But of course, for a Christian, faith and works go together, the latter flowing from the former. Works without faith would be like a body with limbs, but no heart.

The faith is why the works are necessary. As Ian McColl, of the Spitalfields Crypt Trust, puts it: “We wouldn’t do it if we didn’t believe it.”

And if you believe something, you cannot just abandon it at convenient moments. All the mainstream Christian Churches teach that homosexual acts are not the moral equivalent of heterosexual acts within marriage (though a good many individual Christians disagree with this view).

Almost all Christians, though most nowadays are ecumenically open to the idea that other faiths contain important truths, believe that Christianity is true in a sense in which Islam or Judaism or Hinduism is not.

None of this means that Christians cannot serve people of other beliefs, or people whose actions they think are sinful. In fact, the whole of Christian charity is based on the idea that we are all sinful and that you should show particular consideration to those – prostitutes, drug addicts, drunks, prisoners etc – broken down by a sinful world. But it does mean that if the public authorities start demanding Christians’ assent to anti-religious doctrines, they cannot give it.

And that means that such catechising, if rigorously applied, will prevent Christians from doing the benevolent public work that the Government itself welcomes.

It is perfectly reasonable for the public authorities to say that they do not want to spend taxpayers’ money on the work of conversion.

But it is another matter to attack religious beliefs, and to try to keep the people who hold them away from all public money, and from the drunk and homeless and poor and handicapped and old, and from children, all of whom need so much more help than a society without belief can give them.

This is an attack on the people in our society most motivated to help the unfortunate. Nothing like this has ever happened in the history of our country.

Another oddity is that “faith groups” of other religions – most notably Islam – seem to attract much less persecution from government and local councils than does Christianity. This is because such groups have been encouraged under the banner of helping ethnic minorities, whereas Christians in Britain, at least outside London, are predominantly white and Anglo-Saxon. Ethnicity gives you a free pass.

Many of these charities of other faiths are excellent, but few cater for the general population in the way that Christian ones do. In that sense, they are less “diverse” than Christian charities. (And I bet there are no Muslim charities where homosexuality is an approved “lifestyle choice”.)

When people prevented children from coming to Jesus, he said: “Suffer the little children to come unto me, and forbid them not, for of such is the Kingdom of Heaven.” How would he have fared in 21st-century Britain? He was clearly promoting his faith, and so, obviously, behaving “inappropriately”.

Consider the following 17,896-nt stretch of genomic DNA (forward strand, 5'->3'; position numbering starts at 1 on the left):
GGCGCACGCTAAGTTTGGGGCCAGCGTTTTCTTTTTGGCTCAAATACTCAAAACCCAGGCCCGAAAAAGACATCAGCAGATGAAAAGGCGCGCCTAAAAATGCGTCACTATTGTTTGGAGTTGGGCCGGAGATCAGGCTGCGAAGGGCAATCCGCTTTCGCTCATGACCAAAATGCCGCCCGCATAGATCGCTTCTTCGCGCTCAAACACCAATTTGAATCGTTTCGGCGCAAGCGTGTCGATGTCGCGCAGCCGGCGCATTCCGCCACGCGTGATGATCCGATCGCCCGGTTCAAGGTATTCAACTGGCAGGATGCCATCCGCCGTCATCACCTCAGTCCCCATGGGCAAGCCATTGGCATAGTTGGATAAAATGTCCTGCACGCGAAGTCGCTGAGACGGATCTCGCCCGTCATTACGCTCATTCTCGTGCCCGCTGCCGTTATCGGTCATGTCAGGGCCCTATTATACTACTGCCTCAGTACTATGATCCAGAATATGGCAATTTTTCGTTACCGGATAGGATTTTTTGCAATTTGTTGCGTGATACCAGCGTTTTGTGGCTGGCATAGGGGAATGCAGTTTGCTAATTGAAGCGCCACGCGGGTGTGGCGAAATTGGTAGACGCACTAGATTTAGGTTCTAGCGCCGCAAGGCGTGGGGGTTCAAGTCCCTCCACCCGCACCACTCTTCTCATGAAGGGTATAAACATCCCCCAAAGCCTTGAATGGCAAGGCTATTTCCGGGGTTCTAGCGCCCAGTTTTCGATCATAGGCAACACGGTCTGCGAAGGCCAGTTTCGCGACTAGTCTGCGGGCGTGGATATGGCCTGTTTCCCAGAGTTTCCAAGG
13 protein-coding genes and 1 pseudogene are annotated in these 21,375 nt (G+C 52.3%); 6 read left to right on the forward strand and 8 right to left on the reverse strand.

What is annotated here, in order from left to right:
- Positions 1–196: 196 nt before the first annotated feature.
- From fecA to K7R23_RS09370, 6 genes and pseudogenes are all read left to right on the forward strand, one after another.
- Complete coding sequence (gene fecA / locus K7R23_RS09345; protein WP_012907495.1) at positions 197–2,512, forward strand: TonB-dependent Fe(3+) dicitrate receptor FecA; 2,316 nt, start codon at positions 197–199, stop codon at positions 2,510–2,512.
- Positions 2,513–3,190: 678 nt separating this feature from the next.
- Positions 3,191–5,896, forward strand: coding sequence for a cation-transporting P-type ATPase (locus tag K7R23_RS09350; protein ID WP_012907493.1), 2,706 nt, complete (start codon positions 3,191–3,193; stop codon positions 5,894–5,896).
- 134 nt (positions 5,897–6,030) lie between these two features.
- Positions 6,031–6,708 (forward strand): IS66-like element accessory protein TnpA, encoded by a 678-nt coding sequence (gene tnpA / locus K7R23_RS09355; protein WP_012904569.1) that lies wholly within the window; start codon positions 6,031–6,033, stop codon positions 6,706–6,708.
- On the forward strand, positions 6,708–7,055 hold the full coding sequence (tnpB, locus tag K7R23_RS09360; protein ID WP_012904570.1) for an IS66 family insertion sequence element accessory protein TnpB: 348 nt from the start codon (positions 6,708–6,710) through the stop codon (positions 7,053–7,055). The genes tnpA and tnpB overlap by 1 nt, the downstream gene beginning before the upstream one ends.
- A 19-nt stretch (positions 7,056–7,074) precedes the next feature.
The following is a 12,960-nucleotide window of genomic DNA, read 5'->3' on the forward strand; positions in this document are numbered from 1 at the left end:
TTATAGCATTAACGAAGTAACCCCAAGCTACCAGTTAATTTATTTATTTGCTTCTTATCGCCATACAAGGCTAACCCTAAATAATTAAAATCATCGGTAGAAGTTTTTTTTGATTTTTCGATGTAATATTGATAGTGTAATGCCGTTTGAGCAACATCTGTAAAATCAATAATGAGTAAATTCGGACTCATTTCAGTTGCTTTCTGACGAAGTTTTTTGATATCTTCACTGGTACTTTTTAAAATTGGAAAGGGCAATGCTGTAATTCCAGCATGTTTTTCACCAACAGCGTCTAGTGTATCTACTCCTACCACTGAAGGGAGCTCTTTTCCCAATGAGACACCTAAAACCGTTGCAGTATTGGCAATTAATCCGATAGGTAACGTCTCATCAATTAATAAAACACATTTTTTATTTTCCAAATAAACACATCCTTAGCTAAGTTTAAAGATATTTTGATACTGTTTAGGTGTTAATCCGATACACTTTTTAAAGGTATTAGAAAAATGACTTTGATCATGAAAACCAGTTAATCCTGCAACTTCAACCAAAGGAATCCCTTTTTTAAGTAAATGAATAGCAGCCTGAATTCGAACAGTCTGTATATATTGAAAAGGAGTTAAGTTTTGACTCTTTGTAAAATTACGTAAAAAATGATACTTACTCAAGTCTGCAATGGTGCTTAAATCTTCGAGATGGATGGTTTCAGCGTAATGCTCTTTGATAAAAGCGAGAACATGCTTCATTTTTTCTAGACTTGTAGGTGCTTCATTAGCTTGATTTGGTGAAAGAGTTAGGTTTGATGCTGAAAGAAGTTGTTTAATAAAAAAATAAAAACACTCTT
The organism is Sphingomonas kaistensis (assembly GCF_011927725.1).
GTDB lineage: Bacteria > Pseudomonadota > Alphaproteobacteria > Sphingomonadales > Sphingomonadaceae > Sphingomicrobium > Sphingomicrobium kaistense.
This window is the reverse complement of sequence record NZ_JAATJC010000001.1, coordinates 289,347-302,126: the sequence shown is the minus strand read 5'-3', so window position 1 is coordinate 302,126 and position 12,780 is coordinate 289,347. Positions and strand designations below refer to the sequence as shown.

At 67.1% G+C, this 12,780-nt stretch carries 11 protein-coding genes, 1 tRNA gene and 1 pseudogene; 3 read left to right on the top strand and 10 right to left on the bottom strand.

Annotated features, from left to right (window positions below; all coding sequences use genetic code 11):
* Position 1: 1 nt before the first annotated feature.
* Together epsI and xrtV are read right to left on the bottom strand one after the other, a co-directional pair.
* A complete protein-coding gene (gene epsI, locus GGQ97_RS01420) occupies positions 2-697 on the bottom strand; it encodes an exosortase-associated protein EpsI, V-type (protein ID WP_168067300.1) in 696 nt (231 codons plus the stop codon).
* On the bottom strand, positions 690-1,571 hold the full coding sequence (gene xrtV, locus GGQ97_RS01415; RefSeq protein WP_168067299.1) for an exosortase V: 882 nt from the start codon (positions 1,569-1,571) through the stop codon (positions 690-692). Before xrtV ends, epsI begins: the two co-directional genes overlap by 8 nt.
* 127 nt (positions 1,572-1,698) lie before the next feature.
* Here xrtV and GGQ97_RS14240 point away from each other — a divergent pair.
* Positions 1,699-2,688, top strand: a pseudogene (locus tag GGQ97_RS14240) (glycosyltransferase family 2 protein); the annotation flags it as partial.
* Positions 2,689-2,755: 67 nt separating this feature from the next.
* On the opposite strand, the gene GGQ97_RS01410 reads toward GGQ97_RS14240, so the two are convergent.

Part of my block placement and…

part of what I have been working on, are a series of podcasts. Please do click here and listen to the podcasts. I welcome any feedback , and any comments you feel you want to make on style, tone or presentation, please do comment over there or email me…

Thank you

Dave

Church’s ‘Jesus loves Osama’ sign criticised

By Matthew MooreLast Updated: 10:02am GMT 01/02/2007

The Australian prime minister has criticised a Sydney baptist church for erecting a sign declaring that “Jesus Loves Osama”.

  Jesus Loves Osama sign outside St Clement's Anglican Church in Sydney
The sign has been placed outside several churches in Sydney

The slogan, a reference to Osama bin Laden, the al-Qa’eda leader, has provoked a storm of controversy across the country despite its apparently Christian message of forgiveness.

Small print at the bottom of the sign urges churchgoers to “Love your enemies and pray for those who persecute you”, a quotation from Matthew 5:44.

But John Howard, the prime minister, said that the church should have chosen a less offensive way of spreading its message.

“I understand the Christian motivation of the Baptist church,” he said.

 

“But I hope they will understand that a lot of Australians, including many Australian Christians, will think that the prayer priority of the church on this occasion could have been elsewhere.”

Peter Jensen, the Anglican archbishop of Sydney, said that the sign – which has been put up outside several churches in the city – was confusing and potentially offensive.

“There is a truth in it,” he said. “But, “what we’ve got to say is, ‘Jesus doesn’t approve of Osama.’ It makes it sounds like, ‘Oh, Osama’s doing the right thing’.”

A spokesman for the Central Baptist Church told the Australian Daily Telegraph that it was merely “sharing the gospel”.

He said: “Osama is the head of terrorism. We are saying that Jesus Christ loves everyone in the world, even this man. … All we are doing is sharing the gospel.”

Link to the story in the Daily Telegraph